TAKING A LEAF OUT OF MIZUNA’S BOOK
MIZUNA IS MAKING AN EPICUREAN COMEBACK WITH A MENU REFLECTING PACIFIC RIM INFLUENCES
After a spell in the metaphorical wilderness, Mizuna is back in the game. This hotel restaurant has, over the years, generally been consistent, but there have been some road bumps.
Tonight some interesting culinary twists bring an opportune return to the fold.
Seated, by request, al fresco with views to the lagoon-style swimming pool there is plenty of privacy having the large patio to ourselves, just a couple of other tables of diners indoors.
Drinks ordered – the house sauv blanc served very cold is agreeable – we share a plate of bruschetta. Four slabs of toasted ciabatta drizzled with olive oil are accompanied by a self-serve bowl of diced fresh tomato, red onion, basil and balsamic vinegar.
Off to a good start. It is surprising how many restaurants can mess up something so basic.
Entrees look adventurous - karaage chicken lotus bun with Asian salad and five-spice pickled vegetables; as well as sesame-seared tuna with pickled red onion, baby fennel and mayonnaise, noted for future reference.
Also of interest is baked brie with confit cherry tomatoes, caramelised onions, sourdough bread and bread sticks, but perhaps for sharing with a like-minded guest.
This time around, my companion is young and rather conventional, so we stay on familiar territory.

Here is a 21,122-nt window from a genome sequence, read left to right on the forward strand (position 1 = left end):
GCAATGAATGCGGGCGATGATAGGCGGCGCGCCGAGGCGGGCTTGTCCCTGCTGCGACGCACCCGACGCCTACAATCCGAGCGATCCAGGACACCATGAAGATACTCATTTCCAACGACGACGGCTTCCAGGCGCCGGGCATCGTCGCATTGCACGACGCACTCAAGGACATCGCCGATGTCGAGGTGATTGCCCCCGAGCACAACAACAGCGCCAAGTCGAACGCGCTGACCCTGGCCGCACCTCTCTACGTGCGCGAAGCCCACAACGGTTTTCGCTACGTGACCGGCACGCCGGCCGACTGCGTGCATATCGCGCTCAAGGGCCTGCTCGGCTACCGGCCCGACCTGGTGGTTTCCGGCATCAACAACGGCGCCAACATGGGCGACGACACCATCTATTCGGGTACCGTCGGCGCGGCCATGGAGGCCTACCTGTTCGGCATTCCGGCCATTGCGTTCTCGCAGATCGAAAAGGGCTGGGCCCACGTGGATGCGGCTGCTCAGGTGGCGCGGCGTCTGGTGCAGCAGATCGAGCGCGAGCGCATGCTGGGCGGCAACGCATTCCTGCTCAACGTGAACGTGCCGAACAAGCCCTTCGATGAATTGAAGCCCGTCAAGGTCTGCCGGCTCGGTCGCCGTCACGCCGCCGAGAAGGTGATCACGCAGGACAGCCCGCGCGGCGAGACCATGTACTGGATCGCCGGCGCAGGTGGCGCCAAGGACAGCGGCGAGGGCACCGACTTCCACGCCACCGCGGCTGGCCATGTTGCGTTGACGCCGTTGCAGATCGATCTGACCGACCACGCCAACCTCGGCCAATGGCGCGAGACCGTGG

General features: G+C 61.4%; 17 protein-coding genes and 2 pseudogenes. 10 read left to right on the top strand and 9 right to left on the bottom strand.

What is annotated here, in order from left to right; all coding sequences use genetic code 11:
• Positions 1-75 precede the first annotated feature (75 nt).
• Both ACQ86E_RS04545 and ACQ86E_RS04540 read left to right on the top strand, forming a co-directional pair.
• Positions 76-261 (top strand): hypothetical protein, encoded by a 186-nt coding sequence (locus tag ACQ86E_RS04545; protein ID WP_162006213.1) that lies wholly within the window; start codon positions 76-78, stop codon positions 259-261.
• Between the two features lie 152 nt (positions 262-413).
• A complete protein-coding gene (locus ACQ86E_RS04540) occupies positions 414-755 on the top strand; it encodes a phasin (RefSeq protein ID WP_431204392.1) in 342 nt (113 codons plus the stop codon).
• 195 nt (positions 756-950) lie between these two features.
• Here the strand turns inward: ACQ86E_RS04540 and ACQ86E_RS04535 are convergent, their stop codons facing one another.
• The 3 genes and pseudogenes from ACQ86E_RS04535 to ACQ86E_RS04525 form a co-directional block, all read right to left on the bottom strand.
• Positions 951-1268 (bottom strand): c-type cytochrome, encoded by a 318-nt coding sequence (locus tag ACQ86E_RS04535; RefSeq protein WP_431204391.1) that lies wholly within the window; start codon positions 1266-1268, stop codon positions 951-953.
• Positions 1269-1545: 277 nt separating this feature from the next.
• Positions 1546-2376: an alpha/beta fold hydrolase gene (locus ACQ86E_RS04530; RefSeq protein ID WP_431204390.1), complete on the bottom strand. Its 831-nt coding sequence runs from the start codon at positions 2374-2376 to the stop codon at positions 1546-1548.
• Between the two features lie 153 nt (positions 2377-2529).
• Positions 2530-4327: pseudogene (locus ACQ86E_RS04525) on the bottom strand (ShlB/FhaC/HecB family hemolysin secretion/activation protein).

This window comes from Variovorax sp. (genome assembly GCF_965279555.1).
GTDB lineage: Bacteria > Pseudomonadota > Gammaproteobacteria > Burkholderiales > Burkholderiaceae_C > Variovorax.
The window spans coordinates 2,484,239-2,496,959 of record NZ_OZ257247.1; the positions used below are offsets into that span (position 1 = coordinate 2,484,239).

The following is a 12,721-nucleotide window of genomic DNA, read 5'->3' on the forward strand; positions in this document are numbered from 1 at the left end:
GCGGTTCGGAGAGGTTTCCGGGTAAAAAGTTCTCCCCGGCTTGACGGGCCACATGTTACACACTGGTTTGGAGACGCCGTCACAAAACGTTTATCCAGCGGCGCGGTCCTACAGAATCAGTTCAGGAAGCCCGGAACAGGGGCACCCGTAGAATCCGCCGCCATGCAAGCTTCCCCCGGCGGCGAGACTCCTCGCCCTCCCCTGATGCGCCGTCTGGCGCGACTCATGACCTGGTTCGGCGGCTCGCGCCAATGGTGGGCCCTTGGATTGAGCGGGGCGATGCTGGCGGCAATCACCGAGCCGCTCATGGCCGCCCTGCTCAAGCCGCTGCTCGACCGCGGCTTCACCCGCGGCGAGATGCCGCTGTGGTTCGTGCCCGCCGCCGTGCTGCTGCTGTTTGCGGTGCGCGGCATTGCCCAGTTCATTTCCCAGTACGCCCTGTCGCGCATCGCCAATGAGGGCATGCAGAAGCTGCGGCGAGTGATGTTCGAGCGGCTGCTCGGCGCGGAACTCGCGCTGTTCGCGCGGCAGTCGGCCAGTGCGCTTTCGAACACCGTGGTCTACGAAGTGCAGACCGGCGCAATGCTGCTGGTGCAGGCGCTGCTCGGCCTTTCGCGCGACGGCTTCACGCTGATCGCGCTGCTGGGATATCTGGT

Our main courses include super food salad of burghul wheat, quinoa, roast vegetables, cashews, avocado, soft-boiled egg, kale and wild roquette with a preserved lemon and yoghurt dressing (guilty) and for the young’un, seared duck breast with braised kale, cauliflower gravel, saffron potato crush and sour cherry jus.
I pinch a bit of duck (nice thick meaty slabs with just a little fat, could be a tad pinker perhaps), inherit the entire portion of kale (kids and kale are polar opposites, I am informed) and shovel over a bit of my generous salad.
This is some salad! Crunchy, tangy, herby, nutty – it’s a rainbow with all the elements of greatness and certainly constitutes a balanced meal.
The duck dish is classic and, in context, the braised kale is satisfyingly salty, clashing deliciously with the cherry jus. The earthy “gravel” is grated or ground cauliflower, which assumes a grainy consistency.
For dessert, we’ve been eyeing off chocolate and beetroot brownie with raspberry sorbet, but concede our eyes are bigger than our bellies and should probably have forgone the bread.
As they say, forewarned is forearmed and we have no regrets, having enjoyed it all.
Verdict: Worth a return visit.